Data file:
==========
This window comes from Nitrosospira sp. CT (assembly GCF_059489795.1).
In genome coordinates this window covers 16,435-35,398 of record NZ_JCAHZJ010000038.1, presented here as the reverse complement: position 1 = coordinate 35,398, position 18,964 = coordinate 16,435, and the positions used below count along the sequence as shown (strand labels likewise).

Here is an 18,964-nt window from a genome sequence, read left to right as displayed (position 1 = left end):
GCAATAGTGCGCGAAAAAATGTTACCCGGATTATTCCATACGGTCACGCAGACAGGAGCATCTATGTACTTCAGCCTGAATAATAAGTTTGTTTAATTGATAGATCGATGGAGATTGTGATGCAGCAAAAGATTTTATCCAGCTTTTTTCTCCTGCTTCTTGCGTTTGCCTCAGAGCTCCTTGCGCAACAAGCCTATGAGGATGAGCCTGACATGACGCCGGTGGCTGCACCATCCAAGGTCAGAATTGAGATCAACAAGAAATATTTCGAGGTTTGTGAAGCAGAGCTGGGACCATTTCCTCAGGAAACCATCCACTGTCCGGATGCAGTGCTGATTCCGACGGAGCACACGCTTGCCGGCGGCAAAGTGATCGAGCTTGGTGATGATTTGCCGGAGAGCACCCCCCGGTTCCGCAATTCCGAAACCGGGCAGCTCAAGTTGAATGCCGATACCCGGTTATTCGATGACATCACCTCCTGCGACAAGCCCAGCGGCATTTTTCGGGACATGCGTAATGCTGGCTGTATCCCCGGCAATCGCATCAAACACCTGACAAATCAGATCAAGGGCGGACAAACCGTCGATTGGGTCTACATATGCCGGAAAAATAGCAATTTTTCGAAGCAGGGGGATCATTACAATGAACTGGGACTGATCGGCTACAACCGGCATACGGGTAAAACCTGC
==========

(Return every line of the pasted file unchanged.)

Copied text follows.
This window comes from Nitrosospira sp. CT (assembly GCF_059489795.1).
In genome coordinates this window covers 16,435-35,398 of record NZ_JCAHZJ010000038.1, presented here as the reverse complement: position 1 = coordinate 35,398, position 18,964 = coordinate 16,435, and the positions used below count along the sequence as shown (strand labels likewise).

Here is an 18,964-nt window from a genome sequence, read left to right as displayed (position 1 = left end):
GCAATAGTGCGCGAAAAAATGTTACCCGGATTATTCCATACGGTCACGCAGACAGGAGCATCTATGTACTTCAGCCTGAATAATAAGTTTGTTTAATTGATAGATCGATGGAGATTGTGATGCAGCAAAAGATTTTATCCAGCTTTTTTCTCCTGCTTCTTGCGTTTGCCTCAGAGCTCCTTGCGCAACAAGCCTATGAGGATGAGCCTGACATGACGCCGGTGGCTGCACCATCCAAGGTCAGAATTGAGATCAACAAGAAATATTTCGAGGTTTGTGAAGCAGAGCTGGGACCATTTCCTCAGGAAACCATCCACTGTCCGGATGCAGTGCTGATTCCGACGGAGCACACGCTTGCCGGCGGCAAAGTGATCGAGCTTGGTGATGATTTGCCGGAGAGCACCCCCCGGTTCCGCAATTCCGAAACCGGGCAGCTCAAGTTGAATGCCGATACCCGGTTATTCGATGACATCACCTCCTGCGACAAGCCCAGCGGCATTTTTCGGGACATGCGTAATGCTGGCTGTATCCCCGGCAATCGCATCAAACACCTGACAAATCAGATCAAGGGCGGACAAACCGTCGATTGGGTCTACATATGCCGGAAAAATAGCAATTTTTCGAAGCAGGGGGATCATTACAATGAACTGGGACTGATCGGCTACAACCGGCATACGGGTAAAACCTGC